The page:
More accurately manage and predict your labor costs by leveraging product volume and product mix metrics.
This is the first blog in a series dedicated to explaining and clarifying how to use metrics and KPIs in your operation to drive efficiencies and manage your business. Today we’re going to be talking about volume and throughput metrics, and what you can do with them.
Starting at the top with the most over-arching metric, the Throughput metric is designed to be a top-down overview metric that measures the cost per unit to move through the facility. While this metric doesn’t provide much actionable information on its own (outside of extreme outlier cases), when it’s used as a comparative metric with other facilities in your network of operations it can be a warning sign for potential problems at specific locations or processes.
Comparing throughput is most effective when processes are similar across most facilities within a network. It can also be used to see changes in cost for a specific facility; if a facility’s cost rises from $5.50 to $6.75/unit over the last year, throughput should be investigated. Potential avenues of investigation include two metric ratios: lines per order, and units per line.
The other primary “product mix” metric is Lines per Order. Lines/order provides similar insights to cases/line, but is focused on individual order density rather than overall product volume. Orders composed of high unit volume across many lines are common with retail shipping—which will have its own effects on costs. The more time workers spend picking, the higher the cost per unit will be.
The changing market trends toward eCommerce have significantly impacted Lines/order metrics across many operations due to the increased frequency of 1-2 unit orders. Low Lines/order metrics can also suggest that more work is required to get each order processed and sent out. E-Commerce orders often run at a higher cost per unit because they often have single units from several different lines.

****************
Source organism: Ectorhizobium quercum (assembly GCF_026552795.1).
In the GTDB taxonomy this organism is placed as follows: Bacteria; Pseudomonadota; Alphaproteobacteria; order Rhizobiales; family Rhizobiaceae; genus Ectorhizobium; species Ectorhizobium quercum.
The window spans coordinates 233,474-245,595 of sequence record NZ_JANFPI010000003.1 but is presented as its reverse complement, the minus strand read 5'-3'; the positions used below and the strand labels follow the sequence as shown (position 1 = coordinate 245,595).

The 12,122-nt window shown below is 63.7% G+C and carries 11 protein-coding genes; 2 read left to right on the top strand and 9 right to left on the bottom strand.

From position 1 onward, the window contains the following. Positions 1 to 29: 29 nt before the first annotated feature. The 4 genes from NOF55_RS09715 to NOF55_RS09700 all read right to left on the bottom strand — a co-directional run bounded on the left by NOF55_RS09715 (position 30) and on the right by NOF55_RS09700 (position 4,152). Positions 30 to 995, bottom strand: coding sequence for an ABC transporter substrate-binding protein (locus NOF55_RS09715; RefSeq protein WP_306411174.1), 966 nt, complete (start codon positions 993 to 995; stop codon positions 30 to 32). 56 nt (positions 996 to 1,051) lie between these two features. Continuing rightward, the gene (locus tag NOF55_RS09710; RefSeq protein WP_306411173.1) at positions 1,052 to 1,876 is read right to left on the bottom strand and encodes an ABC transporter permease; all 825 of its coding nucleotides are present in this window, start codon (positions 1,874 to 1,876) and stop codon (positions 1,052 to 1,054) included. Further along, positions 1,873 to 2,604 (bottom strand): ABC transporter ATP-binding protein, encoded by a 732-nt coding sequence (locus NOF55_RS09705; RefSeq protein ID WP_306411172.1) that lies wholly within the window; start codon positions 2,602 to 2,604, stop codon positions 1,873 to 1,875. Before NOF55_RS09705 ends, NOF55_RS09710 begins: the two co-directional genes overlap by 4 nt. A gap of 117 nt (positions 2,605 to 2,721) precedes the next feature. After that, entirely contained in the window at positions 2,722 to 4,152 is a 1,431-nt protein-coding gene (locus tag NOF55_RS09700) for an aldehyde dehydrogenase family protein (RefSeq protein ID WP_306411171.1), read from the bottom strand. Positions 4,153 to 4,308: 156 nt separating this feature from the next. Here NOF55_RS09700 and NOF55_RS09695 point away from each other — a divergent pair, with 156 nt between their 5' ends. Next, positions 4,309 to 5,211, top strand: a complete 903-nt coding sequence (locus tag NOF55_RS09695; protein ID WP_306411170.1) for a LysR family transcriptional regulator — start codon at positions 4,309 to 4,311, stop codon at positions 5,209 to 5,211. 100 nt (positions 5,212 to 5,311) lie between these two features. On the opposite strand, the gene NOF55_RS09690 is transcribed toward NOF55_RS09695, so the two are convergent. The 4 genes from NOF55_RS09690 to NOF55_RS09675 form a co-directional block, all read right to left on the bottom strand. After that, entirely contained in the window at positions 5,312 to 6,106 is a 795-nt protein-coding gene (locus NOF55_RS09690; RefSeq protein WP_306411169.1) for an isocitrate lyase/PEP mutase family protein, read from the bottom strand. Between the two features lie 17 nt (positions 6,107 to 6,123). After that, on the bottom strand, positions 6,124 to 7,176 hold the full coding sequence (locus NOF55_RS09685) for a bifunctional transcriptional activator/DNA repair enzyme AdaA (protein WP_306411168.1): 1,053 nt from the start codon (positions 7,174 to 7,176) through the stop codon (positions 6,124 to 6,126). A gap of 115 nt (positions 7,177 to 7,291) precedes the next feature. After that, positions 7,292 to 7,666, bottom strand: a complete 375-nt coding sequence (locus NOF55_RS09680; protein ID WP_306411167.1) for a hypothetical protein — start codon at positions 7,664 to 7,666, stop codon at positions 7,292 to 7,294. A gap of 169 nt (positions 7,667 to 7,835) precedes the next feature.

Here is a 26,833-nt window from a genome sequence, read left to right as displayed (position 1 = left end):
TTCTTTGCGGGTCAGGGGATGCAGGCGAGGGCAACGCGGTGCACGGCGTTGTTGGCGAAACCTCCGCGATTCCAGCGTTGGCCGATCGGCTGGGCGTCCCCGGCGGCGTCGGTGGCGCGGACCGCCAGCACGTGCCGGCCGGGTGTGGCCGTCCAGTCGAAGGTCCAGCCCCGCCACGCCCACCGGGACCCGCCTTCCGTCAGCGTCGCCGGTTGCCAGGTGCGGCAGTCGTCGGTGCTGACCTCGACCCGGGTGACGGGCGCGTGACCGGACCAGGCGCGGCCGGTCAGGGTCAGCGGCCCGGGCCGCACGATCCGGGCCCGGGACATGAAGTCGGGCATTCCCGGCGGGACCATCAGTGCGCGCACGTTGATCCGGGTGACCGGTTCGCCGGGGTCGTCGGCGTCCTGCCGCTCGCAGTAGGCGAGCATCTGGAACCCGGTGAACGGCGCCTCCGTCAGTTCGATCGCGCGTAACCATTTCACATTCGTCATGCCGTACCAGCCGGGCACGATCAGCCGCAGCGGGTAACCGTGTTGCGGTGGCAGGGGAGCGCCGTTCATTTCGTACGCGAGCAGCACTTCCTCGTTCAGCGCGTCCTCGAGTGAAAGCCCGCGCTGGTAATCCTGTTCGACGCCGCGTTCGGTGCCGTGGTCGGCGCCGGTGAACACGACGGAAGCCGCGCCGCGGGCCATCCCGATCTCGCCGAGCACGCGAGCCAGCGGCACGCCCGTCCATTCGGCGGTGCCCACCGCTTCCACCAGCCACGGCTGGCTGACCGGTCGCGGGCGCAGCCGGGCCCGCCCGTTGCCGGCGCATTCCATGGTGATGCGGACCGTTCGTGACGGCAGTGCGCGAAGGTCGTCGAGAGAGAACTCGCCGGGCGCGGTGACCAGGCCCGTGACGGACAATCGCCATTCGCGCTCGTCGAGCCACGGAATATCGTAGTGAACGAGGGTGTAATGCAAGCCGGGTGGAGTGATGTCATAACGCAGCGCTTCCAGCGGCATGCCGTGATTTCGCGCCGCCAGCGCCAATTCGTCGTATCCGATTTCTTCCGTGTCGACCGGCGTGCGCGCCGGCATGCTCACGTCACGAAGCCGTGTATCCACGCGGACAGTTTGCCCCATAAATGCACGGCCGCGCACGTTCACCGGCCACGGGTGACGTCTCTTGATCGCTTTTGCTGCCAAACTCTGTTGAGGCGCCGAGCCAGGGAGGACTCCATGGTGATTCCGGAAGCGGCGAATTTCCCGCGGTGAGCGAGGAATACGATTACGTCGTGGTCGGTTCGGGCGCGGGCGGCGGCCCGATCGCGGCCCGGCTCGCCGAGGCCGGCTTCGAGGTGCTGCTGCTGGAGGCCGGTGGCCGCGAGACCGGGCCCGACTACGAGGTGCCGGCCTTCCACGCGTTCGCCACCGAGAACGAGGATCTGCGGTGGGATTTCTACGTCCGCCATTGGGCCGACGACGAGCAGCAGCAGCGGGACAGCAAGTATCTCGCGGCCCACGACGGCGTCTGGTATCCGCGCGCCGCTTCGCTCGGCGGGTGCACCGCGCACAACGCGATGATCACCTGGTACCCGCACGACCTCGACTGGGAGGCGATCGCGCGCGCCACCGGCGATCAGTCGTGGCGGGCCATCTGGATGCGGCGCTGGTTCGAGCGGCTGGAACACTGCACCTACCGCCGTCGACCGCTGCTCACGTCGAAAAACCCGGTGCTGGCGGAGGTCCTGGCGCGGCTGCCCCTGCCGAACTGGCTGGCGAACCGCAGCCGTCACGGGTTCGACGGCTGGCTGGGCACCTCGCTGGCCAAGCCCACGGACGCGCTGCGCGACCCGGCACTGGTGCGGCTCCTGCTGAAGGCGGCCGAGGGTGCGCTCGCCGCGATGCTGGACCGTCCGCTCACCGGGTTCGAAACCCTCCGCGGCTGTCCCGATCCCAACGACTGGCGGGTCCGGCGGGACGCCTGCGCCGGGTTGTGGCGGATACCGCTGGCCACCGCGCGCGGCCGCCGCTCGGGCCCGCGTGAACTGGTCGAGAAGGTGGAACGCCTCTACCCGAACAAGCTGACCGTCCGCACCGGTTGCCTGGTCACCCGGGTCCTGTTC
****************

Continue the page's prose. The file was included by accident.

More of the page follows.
This is one of two primary “product mix” metrics. As with any metric ratio, the number of cases per line of product can be used in multiple ways; Units/line can be used as a volume metric for the facility, but it can also be used as a performance metric for the workers. Units/line can affect an employee’s cases/line or cases/hour score. For example, a high units/line would suggest retail shipping and bulk orders. These are far cheaper than low units/line orders with many lines—workers have fewer product locations to get to, and therefore have a more efficient picking process.
As a primary product mix metric, Units/line directly impacts the Throughput metric, which is why variances in that metric are worth tracking. If an operation sees an increase in Cost per Unit but no change in productivity, then it’s common to see a drop in Units/line (and often a rise in lines/order). The increased cost would suggest that it takes more effort to get each unit through the facility.
A drop in units per line could be caused by:
- Changes in client type
- The loss of a large, consistent client that is replaced by a series of smaller ones would disrupt the previously-stable cadence of products.
- A series of discrete, choppy orders takes more effort to process than a single large one.
This is just one example of how to use units/line to identify changes in costs or productivity in a facility. But there are many others. Once you start measuring it, you will find many use cases.
We hope this article was useful in highlighting some key metrics tracked by high performing operations. These metrics are among many performance and cost metrics built into Easy Metrics. Are you ready to get better insights into your operations? Schedule a call with our sales team to learn more.